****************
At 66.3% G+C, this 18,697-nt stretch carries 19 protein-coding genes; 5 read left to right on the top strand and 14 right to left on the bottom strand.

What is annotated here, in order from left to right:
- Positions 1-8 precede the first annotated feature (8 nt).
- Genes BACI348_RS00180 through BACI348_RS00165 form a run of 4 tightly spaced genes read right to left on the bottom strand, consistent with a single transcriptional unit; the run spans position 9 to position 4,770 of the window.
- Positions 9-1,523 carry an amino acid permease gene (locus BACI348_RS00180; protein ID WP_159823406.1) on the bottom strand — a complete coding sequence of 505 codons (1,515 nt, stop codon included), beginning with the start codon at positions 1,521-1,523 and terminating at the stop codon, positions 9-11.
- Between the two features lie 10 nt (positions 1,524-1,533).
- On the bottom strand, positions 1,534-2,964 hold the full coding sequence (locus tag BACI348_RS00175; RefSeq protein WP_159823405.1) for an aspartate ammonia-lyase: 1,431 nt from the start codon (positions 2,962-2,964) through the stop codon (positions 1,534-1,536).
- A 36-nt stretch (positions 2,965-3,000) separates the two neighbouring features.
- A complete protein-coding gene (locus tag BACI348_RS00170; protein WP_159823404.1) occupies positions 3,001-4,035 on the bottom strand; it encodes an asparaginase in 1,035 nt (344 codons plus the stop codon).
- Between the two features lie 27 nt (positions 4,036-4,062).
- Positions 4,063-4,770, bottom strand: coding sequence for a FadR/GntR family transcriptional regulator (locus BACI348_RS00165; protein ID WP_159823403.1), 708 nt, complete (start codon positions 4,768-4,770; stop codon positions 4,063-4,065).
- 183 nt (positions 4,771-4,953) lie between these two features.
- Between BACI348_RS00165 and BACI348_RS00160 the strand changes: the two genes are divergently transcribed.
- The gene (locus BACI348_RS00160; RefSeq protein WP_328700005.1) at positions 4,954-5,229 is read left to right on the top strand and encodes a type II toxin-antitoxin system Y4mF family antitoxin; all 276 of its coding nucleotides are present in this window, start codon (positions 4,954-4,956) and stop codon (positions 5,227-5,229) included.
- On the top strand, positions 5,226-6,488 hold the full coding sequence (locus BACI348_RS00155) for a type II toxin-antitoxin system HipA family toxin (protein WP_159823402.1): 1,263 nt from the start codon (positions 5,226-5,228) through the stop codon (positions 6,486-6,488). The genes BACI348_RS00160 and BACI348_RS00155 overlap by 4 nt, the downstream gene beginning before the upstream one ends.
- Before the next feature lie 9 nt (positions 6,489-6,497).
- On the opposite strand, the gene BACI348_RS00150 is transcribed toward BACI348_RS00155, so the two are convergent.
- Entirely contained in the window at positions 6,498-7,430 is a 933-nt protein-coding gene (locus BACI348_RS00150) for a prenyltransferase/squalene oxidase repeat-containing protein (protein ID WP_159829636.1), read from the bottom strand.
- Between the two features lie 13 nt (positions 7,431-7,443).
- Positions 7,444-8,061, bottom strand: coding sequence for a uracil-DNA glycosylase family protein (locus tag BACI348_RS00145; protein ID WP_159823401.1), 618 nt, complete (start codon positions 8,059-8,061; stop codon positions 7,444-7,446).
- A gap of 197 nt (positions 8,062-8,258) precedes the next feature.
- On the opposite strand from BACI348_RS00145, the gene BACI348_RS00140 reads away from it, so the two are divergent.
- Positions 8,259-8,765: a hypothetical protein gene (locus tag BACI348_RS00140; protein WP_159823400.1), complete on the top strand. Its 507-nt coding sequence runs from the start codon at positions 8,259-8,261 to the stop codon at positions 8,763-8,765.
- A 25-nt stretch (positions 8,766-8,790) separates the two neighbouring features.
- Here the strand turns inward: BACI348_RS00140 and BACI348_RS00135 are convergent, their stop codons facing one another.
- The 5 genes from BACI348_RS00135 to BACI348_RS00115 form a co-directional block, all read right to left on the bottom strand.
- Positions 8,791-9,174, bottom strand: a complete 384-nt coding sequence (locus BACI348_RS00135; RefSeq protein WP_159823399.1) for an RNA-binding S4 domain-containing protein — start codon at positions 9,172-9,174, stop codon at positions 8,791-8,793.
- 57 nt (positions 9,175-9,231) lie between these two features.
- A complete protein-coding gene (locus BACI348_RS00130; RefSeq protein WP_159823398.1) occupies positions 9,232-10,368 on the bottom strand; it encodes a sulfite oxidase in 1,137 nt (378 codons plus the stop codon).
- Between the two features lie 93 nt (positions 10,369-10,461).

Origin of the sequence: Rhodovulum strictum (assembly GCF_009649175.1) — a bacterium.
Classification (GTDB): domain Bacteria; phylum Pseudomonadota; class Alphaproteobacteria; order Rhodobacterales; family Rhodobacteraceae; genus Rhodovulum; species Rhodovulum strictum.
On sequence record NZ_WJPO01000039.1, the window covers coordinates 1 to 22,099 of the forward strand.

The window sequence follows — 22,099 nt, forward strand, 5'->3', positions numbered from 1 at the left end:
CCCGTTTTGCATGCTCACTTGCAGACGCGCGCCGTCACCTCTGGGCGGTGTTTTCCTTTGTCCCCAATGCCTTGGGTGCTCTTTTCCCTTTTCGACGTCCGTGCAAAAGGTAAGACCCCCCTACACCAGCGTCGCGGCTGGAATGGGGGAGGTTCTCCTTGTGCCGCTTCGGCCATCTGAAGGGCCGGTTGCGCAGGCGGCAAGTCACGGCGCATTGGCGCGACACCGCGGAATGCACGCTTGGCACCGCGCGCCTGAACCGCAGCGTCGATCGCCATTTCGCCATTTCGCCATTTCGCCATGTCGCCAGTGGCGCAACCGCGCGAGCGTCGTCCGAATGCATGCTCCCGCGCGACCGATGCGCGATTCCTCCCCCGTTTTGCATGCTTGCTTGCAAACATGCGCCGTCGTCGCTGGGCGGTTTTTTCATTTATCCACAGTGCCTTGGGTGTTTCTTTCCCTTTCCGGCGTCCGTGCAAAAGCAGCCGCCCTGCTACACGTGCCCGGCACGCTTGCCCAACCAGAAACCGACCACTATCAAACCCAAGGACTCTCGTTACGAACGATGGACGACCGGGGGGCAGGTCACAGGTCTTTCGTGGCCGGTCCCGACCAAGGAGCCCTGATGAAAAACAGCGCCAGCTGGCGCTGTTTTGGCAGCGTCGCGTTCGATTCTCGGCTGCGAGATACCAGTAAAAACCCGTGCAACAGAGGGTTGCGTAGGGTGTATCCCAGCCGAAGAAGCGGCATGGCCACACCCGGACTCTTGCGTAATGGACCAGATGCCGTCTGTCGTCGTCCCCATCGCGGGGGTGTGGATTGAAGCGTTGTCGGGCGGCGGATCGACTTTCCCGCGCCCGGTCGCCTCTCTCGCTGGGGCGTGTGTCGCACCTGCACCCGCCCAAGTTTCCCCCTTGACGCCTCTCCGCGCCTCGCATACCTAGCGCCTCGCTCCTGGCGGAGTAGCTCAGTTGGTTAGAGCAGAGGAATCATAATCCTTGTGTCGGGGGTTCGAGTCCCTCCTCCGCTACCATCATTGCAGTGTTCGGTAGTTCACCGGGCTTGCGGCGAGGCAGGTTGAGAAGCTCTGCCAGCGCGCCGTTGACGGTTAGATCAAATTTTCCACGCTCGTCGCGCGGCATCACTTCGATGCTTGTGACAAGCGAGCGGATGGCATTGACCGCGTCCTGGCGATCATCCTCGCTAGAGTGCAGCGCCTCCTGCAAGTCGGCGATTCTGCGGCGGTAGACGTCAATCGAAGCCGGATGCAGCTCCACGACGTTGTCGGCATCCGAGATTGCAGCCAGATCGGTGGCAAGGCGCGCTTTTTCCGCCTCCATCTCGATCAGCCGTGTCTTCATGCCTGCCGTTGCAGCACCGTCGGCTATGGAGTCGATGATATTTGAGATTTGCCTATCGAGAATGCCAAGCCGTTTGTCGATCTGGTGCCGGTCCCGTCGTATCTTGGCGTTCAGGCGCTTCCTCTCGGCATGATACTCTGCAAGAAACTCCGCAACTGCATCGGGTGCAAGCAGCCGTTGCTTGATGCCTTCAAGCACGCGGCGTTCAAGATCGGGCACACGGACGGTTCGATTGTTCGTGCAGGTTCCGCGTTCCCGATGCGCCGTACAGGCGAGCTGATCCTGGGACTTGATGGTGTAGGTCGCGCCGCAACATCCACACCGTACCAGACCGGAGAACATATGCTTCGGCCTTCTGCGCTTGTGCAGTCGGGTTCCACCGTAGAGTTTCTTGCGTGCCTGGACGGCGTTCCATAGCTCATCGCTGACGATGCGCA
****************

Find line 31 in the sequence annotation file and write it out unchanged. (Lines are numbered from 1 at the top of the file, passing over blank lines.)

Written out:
Origin of the sequence: Rhodovulum strictum (assembly GCF_009649175.1) — a bacterium.